Thomas Aird

Second Tale: Othuriel: Canto IV: Othuriel Brings Tamar To Jerusalem

 Next Poem          

Othuriel south, by Salem's eastern side,
Went; frequent fires above a light supplied.
Slowly he rode along the ghastly plain
Blood-soaked, and heaped with corpses of the slain
Cast from the walls; the wounded, too, were there,
And thickened with their groans the burdened air.
His snorting charger swerved as oft, beneath,
Some trampled wretch howled forth his curse of death;
Or wing of blood-cloyed vulture from the dead
Rose heavy up and flapped around his head;
Or lazy dog, whose muddy gloating eye
Shone in the red light, with a startled cry
Was frighted off: behind, the loathsome beast
Came slinking back to its polluted feast.
As burned the brighter fires, he there beheld
The brows of infants, and the forms of eld,
Strong men, and youths untimely cut away;
And there the virgin in her beauty lay.

He trode a stiller and a darker space;
Then neared a high and fiercely-lighted place,
Thick set with crosses: writhing how they glare,
Those captured Hebrews, nailed by Titus there,
With terror day and night to strike the town,
To beat the hearts of the defenders down.
Downcast his eyes, his spirit awe-subdued,
Othuriel went into that painful wood.
Shrill neighed his horse, with cries the brooding air
Was startled: “Water! water!” was each prayer.
Slowly he passed. Heroic murmurs drew
Aloft his eye: a warrior hung in view;
Perfect of beauty seemed his head sublime,
With power were clothed his limbs in manhood's prime,
Toward Zion fixed; down looking by his side,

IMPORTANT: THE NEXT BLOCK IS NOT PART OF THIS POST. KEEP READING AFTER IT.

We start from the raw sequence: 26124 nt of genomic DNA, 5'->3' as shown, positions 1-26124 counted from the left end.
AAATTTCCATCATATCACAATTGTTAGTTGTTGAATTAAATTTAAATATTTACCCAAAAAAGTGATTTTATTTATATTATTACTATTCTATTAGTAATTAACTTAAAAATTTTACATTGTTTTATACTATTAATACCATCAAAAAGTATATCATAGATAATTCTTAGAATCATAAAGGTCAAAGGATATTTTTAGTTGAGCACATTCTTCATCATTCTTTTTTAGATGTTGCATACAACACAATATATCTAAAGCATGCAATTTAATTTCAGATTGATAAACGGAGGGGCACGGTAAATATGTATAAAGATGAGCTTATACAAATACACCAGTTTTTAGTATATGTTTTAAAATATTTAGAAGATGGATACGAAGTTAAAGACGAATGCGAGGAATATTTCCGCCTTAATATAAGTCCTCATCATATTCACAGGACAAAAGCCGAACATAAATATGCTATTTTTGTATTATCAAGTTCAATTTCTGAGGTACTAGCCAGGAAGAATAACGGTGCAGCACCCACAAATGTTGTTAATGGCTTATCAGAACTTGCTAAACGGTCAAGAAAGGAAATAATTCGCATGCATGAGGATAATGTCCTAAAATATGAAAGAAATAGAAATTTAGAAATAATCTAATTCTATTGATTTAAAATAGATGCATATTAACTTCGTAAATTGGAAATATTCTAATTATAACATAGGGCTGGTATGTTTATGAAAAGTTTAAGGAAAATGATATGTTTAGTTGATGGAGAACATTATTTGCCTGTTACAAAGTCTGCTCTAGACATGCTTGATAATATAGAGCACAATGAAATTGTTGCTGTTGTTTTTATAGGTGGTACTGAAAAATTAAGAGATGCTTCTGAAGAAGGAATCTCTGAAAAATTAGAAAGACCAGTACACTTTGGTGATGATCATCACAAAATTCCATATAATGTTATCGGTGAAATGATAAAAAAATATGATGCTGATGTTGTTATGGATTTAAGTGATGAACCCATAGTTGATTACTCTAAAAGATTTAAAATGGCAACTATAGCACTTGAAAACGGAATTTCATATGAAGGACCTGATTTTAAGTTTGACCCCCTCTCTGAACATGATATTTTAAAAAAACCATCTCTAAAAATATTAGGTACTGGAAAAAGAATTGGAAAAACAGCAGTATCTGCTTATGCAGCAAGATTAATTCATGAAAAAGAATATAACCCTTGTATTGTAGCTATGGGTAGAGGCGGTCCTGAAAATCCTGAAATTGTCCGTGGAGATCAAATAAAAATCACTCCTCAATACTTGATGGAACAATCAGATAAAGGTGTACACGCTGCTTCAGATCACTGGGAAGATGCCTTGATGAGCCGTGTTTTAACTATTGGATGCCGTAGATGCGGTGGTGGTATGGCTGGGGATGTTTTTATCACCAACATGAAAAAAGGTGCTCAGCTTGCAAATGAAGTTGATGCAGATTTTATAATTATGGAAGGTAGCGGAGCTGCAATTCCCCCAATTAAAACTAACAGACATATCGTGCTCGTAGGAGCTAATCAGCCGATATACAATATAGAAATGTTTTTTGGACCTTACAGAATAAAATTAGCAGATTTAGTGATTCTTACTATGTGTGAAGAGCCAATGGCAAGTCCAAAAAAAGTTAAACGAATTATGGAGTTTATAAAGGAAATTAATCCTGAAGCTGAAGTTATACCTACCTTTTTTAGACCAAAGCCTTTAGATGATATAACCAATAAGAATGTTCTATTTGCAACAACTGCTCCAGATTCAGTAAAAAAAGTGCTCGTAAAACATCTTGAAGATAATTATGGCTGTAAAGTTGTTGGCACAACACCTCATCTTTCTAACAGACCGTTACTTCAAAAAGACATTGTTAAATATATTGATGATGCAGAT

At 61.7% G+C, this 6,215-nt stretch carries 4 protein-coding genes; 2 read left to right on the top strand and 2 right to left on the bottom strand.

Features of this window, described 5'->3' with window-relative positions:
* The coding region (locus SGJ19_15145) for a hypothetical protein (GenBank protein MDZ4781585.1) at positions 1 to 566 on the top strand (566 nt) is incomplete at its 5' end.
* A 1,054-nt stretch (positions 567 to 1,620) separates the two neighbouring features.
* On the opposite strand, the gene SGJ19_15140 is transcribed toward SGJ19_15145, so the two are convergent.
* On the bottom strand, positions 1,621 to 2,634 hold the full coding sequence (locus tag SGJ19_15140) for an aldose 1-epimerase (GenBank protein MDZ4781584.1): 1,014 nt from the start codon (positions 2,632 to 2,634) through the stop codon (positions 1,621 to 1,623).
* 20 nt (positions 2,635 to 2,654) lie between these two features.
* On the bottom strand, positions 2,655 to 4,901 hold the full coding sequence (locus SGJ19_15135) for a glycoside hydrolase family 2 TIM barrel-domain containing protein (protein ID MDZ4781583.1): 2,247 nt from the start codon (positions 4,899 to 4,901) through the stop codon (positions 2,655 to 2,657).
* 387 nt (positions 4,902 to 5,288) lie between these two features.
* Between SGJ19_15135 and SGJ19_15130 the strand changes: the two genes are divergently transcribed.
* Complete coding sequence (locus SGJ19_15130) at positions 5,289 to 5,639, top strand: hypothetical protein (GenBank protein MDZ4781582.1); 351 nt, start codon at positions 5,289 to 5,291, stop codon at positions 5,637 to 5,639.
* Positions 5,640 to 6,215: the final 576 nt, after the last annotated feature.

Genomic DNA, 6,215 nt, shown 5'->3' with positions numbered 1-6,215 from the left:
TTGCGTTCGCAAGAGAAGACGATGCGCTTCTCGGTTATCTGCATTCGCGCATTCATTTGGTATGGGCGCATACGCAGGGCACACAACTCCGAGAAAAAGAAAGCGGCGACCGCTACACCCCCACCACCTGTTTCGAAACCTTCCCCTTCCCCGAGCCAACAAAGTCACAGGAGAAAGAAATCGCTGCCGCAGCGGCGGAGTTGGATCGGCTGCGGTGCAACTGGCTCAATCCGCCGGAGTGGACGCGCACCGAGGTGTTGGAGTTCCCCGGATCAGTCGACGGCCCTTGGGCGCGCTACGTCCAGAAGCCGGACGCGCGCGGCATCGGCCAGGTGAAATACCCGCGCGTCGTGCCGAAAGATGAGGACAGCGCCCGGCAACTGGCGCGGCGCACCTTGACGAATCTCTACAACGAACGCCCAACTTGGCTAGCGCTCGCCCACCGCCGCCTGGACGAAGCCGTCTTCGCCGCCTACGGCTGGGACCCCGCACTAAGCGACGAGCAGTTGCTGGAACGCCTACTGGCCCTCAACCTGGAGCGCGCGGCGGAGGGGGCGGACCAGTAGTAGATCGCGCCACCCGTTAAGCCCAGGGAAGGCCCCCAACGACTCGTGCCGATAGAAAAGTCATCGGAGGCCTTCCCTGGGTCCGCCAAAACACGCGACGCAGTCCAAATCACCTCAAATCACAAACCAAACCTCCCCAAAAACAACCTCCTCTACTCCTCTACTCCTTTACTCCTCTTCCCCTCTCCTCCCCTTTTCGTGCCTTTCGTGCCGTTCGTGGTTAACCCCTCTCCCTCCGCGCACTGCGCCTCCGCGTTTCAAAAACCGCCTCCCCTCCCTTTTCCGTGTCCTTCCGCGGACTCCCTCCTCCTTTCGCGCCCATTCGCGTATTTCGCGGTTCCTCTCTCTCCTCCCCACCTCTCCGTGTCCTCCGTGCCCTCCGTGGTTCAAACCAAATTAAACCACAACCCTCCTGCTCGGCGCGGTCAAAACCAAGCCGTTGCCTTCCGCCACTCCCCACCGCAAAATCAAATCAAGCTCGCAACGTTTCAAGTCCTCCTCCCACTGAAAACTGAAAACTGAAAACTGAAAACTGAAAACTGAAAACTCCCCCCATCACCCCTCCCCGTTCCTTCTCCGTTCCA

As paused the rider, thus he faintly cried:—
“Ho! Jew or Roman, if thy heart is great,
To me the issue of this day you'll state.
On yon delightful wall, so cool and high,
The watchman paces o'er my weary eye;
I've cried to him to tell me of the war,
But ne'er he seems to hear me from afar.
Thou son of milky woman, grant my prayer;
Oh tell me, tell me how my brethren fare!”
Came pain's quick cords; his curves convulsive throw
His bosom forward, like a bended bow,
Drawn; jerking back his loins the dull tree beat;
Thick rains the bloody sorrow from his feet.
Othuriel longed the struggling soul to cheer;
Yet paused, his own voice daring not to hear
In such a place, by sufferings sanctified
More than hushed temples where great gods abide;
And mute he gazed upon that lofty face
Chastised with pain and sorrow for a space.
But hark! far blowing their defiance shrill,
The silver trumpets of the Holy Hill!

From off the countenance of the crucified
Pangs passed away, came on a gleam of pride;
Upstretched he rose, his gathered might was racked
With noble toils till all his sinews cracked;
His face was beautified, with joy was fired;
And with a shout he gloriously expired.

Uprose the eastern moon: by silvered floods,
And mountains bearded with old hoary woods,
There clear the vales, here dark, Othuriel rode,
And silent vineyards now by man untrode.
Undriven away he saw the foxes young
Tear down the vintage that neglected hung;
Such dread for Zion, hemmed with Roman lines,
Had struck the careless keepers of the vines.

Morn broke: by many a fountain fair to see
He went, and many a patriarchal tree;
O'er the green swelling loins of summer hills,
Down the fresh valleys which the sun now fills,
There tumbling waters clean, to morning's beams
Here far uncurled the lapse of glassy streams,
With bordering trees delectable; in haste
He trode the extended skirts of Tekoah's waste,
High Hebron on the west; and south, between,
He rode through Judah's pastures broad and green.

Down went the day: he found at evening-tide
Young Tamar weeping by old Esther's side.
She rose, she knew him; he his mission tells;
Joanna's ring each lingering doubt dispels,
Pledge of his truth: they knew, they kissed it. “So,”
Exclaimed the Nurse, “thou too from me must go,
Tamar, O child! My young lamb of the fold,
Who goest to troubles and to fears untold,
What shall I say? The Everlasting arms
Be round about thee in the last alarms!
Yet stay, I have a sacred ring; 'twill prove,